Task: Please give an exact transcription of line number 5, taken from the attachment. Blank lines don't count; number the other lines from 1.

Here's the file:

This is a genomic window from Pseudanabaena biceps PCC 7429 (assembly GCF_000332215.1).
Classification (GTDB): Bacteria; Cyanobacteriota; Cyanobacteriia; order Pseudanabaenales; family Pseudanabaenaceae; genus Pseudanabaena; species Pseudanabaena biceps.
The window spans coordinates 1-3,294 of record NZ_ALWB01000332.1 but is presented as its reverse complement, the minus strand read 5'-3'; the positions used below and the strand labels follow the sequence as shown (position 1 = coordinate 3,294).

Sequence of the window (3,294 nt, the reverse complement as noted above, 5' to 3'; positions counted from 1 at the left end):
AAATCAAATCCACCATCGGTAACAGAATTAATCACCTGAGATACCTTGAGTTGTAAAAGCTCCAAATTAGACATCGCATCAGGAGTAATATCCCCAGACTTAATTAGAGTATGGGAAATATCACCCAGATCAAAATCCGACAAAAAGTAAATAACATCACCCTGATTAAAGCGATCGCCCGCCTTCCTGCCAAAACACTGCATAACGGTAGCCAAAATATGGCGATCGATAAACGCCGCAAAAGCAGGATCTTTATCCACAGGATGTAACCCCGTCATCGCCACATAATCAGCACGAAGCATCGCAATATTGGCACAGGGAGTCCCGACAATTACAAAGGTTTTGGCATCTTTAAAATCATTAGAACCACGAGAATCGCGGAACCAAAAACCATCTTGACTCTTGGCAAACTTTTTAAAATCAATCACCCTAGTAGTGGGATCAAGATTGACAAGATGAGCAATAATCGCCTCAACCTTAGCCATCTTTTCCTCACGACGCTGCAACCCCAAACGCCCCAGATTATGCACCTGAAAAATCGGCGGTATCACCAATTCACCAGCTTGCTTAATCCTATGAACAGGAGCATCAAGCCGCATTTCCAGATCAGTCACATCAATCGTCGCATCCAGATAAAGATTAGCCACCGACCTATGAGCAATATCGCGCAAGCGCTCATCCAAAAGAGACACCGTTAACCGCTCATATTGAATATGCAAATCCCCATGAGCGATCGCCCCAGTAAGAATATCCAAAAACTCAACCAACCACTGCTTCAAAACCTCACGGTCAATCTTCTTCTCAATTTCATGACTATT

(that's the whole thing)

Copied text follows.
AAATCAAATCCACCATCGGTAACAGAATTAATCACCTGAGATACCTTGAGTTGTAAAAGCTCCAAATTAGACATCGCATCAGGAGTAATATCCCCAGACTTAATTAGAGTATGGGAAATATCACCCAGATCAAAATCCGACAAAAAGTAAATAACATCACCCTGATTAAAGCGATCGCCCGCCTTCCTGCCAAAACACTGCATAACGGTAGCCAAAATATGGCGATCGATAAACGCCGCAAAAGCAGGATCTTTATCCACAGGATGTAACCCCGTCATCGCCACATAATCAGCACGAAGCATCGCAATATTGGCACAGGGAGTCCCGACAATTACAAAGGTTTTGGCATCTTTAAAATCATTAGAACCACGAGAATCGCGGAACCAAAAACCATCTTGACTCTTGGCAAACTTTTTAAAATCAATCACCCTAGTAGTGGGATCAAGATTGACAAGATGAGCAATAATCGCCTCAACCTTAGCCATCTTTTCCTCACGACGCTGCAACCCCAAACGCCCCAGATTATGCACCTGAAAAATCGGCGGTATCACCAATTCACCAGCTTGCTTAATCCTATGAACAGGAGCATCAAGCCGCATTTCCAGATCAGTCACATCAATCGTCGCATCCAGATAAAGATTAGCCACCGACCTATGAGCAATATCGCGCAAGCGCTCATCCAAAAGAGACACCGTTAACCGCTCATATTGAATATGCAAATCCCCATGAGCGATCGCCCCAGTAAGAATATCCAAAAACTCAACCAACCACTGCTTCAAAACCTCACGGTCAATCTTCTTCTCAATTTCATGACTATT